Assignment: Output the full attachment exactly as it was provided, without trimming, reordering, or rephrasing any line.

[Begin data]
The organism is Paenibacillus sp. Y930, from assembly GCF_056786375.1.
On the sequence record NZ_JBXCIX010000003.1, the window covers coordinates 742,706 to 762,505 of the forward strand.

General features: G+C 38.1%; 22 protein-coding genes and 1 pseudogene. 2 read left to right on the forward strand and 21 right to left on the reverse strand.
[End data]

The organism is Paenibacillus sp. Y930, from assembly GCF_056786375.1.
On the sequence record NZ_JBXCIX010000003.1, the window covers coordinates 742,706 to 762,505 of the forward strand.

General features: G+C 38.1%; 22 protein-coding genes and 1 pseudogene. 2 read left to right on the forward strand and 21 right to left on the reverse strand.